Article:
Is Financial Planning All One Big Lie?
You might already know that I spend a lot of time thinking about money, economics, and personal finance. For whatever reason it's always been an area of avid interest to me. I remember being around 10 or 12 years old and asking my dad if they could afford my college. (Turns out they could without too much trouble).
As I got older, into my 20s and 30s, I've read all the books, been to the seminars, and got experience in several different markets.
At one point I even got my Investment Adviser license (Series 65) with the idea that I would open a small, high-touch advisory company.
All of that is to say, I know how the numbers work.
And through it all, I couldn't shake the thought that the standard financial advice of saving and investing through your 401k and IRA through index funds was not the panacea that it is touted as being.
There are 3 main reasons for this:
- Systemic Risk
You might have heard systemic risk back in the most recent financial crisis referring to one entity, like AIG, being able to take down the whole system. That's part of what I'm talking about. More generally, the future is not guaranteed to be like the present or past.
The SEC requires all prospectuses to have a statement saying something to the effect of past performance is not a guarantee of future performance. They mandate this clause because it is absolutely true. Just because investment fund ABC did well over the last 20 years doesn't mean it won't crater down to zero tomorrow.
And we've seen this in multiple economies over the past few decades. The biggest of which was probably the Japanese bubble that burst around 1989-1990. They still haven't recovered from that. For you youngsters out there, it was a serious concern that Japan was going to take over the world economically. There were several incidents of Japan bashing where people would take sledge hammers to Hondas and Toyotas. I even took 3 years of Japanese in high school because I thought I would need it for business.
But the bubble burst, and all that went away... quickly.
If you were an index investor in Japan and were about 35 years or older, your investments failed and never recovered. Fortunately for them, people in the Japanese culture are very high savers and have strong family obligations to help cushion the blow to their portfolios.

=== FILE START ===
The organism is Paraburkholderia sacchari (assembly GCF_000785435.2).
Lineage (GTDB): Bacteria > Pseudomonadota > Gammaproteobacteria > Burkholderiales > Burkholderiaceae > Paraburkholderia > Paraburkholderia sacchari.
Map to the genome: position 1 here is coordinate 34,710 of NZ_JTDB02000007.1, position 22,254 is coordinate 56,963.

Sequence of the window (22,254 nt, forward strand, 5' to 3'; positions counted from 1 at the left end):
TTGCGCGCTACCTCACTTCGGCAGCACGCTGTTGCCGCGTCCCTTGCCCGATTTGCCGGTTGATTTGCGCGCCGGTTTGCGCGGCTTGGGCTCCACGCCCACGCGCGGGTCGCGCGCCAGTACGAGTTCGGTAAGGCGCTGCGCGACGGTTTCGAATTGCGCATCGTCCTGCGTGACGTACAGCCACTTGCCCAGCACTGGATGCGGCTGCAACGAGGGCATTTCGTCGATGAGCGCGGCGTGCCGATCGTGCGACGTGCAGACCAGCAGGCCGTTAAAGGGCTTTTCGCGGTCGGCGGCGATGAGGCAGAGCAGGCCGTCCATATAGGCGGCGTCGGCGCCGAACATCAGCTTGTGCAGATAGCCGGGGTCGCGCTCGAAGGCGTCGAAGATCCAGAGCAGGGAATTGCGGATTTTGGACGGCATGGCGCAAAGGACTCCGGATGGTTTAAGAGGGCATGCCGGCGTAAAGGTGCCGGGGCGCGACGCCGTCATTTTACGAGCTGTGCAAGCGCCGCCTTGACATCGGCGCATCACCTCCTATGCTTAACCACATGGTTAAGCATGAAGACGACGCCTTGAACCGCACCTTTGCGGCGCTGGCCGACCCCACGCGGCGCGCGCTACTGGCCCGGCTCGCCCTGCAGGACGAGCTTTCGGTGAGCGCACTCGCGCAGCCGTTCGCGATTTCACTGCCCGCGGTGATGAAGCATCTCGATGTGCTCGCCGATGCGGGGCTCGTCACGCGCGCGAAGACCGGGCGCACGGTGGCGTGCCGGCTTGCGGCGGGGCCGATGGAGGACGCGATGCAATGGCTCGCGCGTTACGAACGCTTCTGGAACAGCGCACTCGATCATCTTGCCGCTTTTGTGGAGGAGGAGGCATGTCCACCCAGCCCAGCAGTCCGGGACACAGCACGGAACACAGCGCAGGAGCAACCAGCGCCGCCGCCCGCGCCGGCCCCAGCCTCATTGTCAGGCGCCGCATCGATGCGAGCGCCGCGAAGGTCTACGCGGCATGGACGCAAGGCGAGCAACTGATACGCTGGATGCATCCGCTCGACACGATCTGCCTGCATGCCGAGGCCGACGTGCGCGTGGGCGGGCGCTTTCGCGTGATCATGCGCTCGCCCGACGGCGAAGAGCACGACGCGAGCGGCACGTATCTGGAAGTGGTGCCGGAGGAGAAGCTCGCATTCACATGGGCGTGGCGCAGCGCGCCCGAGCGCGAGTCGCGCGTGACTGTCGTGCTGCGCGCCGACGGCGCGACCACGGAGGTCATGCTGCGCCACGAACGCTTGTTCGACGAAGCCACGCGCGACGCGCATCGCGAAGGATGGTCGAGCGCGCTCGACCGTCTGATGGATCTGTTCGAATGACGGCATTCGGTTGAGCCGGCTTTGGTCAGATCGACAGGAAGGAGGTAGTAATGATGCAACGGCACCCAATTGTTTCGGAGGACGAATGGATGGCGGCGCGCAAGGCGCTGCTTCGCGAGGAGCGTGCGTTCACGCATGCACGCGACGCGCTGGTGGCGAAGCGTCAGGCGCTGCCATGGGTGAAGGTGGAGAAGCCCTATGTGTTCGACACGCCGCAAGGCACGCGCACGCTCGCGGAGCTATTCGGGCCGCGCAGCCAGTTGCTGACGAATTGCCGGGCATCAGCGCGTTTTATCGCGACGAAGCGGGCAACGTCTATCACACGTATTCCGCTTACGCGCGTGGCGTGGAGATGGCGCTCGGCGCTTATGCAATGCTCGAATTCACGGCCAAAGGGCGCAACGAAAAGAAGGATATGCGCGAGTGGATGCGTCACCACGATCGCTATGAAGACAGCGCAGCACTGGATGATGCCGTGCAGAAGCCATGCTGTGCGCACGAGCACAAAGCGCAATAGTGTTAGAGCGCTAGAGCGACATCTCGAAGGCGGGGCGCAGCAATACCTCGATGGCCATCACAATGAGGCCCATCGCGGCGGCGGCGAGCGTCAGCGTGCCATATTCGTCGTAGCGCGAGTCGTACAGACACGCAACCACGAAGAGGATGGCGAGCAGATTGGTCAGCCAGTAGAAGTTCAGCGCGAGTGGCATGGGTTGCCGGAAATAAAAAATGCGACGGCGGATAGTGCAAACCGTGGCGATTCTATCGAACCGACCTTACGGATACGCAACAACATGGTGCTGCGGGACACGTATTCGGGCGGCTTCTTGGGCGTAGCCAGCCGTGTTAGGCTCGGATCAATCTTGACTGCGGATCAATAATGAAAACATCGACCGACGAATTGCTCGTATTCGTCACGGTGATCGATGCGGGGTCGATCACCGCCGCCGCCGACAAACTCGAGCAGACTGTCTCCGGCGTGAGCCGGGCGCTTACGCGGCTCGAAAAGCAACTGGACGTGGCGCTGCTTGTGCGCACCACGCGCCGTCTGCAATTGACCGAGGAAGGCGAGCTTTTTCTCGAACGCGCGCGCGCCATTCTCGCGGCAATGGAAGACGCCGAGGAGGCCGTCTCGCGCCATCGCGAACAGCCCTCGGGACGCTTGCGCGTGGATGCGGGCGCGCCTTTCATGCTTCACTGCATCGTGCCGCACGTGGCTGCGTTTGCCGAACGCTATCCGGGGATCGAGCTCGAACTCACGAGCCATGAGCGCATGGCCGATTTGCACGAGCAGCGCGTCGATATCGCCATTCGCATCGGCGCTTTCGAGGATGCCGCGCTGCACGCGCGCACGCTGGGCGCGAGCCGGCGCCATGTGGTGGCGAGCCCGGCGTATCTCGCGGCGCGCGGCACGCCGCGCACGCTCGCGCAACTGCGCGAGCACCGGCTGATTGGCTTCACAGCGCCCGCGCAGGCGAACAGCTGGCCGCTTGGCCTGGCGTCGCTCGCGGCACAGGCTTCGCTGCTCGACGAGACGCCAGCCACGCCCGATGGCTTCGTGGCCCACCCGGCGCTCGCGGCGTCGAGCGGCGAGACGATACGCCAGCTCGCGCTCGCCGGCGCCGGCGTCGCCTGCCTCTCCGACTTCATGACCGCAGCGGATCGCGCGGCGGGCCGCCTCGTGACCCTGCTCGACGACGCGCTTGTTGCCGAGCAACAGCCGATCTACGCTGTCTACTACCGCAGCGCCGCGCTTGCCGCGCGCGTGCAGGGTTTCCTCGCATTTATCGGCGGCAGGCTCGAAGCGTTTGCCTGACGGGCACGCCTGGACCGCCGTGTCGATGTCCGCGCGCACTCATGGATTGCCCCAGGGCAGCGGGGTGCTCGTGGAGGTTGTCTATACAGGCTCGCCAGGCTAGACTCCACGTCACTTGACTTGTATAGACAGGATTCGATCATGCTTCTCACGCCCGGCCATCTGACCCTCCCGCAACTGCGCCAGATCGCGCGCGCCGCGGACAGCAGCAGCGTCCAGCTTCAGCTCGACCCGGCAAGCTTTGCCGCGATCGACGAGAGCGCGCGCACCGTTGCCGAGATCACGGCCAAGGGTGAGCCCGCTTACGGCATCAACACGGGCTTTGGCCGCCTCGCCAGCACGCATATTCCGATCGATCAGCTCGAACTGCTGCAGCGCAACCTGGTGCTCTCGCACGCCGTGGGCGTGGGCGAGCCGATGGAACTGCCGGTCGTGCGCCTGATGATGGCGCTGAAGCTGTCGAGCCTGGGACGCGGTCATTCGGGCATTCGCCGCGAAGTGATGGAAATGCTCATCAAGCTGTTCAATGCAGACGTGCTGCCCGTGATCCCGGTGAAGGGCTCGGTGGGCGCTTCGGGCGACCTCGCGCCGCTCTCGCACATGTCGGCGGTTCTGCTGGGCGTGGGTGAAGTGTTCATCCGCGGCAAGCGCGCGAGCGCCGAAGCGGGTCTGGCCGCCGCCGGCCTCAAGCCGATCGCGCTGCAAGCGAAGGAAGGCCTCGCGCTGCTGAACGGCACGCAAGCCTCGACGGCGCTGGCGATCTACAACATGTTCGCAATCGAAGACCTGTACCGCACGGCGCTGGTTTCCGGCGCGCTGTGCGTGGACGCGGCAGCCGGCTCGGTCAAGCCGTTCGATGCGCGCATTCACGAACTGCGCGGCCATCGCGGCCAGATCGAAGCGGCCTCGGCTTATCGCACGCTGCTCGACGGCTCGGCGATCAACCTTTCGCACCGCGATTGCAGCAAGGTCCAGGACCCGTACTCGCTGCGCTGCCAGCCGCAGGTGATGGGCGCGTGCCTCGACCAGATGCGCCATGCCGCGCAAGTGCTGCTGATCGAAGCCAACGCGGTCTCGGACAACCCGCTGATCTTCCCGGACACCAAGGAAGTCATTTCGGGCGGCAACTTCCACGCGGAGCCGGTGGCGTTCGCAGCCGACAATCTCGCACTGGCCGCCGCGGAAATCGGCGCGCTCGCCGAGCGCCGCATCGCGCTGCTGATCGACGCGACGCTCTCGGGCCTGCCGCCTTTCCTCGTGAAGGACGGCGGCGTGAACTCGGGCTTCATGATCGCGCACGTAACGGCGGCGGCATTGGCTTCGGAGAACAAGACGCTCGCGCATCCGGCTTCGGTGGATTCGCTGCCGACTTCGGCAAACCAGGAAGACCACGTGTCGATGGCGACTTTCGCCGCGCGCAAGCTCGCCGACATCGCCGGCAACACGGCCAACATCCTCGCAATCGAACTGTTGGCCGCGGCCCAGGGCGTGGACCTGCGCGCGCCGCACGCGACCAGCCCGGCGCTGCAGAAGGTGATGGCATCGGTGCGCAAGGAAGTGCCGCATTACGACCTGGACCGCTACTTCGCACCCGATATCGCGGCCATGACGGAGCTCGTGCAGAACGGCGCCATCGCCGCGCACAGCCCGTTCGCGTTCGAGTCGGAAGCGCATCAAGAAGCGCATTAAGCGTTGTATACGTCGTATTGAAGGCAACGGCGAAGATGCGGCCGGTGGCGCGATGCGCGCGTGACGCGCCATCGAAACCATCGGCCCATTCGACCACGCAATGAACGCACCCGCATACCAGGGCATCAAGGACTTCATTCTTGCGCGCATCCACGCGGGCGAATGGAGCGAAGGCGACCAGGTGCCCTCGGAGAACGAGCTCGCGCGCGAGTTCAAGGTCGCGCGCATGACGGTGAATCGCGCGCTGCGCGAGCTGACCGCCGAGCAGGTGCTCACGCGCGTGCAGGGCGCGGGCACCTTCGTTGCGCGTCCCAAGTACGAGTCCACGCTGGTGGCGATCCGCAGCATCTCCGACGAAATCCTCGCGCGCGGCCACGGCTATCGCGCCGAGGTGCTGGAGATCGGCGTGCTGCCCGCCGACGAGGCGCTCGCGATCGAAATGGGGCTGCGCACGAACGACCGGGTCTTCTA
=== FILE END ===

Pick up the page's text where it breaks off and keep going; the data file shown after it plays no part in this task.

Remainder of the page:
We've seen the market in Cyprus fall 99% when they had their bank bail-ins a couple years ago.
These are systemic risks playing out.
If you're an American, we still have the strongest economy in the world. But there are no guarantees that it will stay that way.
And yet all the standard financial advice is based on the future playing out like the past did. You'll hear things like, "Mutual funds have averaged 12%," (bald faced lie) or more accurately, "The CAGR of the stock market has been over 8% for the last 100 years."
OK, sure. But like the SEC says, past performance is not an indicator of future value.
Inflation is a wealth killer. It's a hidden tax on everything. If you read a lot of financial advice books, you'll see the same basic idea played out over and over again.
It's a chart that shows a young person, let's call him Billy, investing 10,000 USD when he's 25 or so each year for a few years into an index mutual fund. Then he stops investing, sits back, and when he turns 65 he's a millionaire.
It looks great. But there is just one teensy-weensy problem with it: inflation.
Today's dollars aren't worth what yesterday's dollars were because the supply of dollars has gone way, way up. That's the way our monetary system works. New money is created when a bank creates a loan that only has fractional reserves. Crypto is an attempt to bring this under control, but it's far from a complete project.
More honest financial authors will try to show inflation-adjusted returns and results, but that doesn't really show the real impact. You can't spend inflation-adjusted dollars. All you have is nominal dollars.
To illustrate this effect, I downloaded the income quintile data from the US Census reports going back to 1972. I calculated the median income for each of those years.
In 1972, the median household income was 9,664 USD per year.
In 2002, the median household income was 42,587 USD per year. A 340% increase over those 30 years.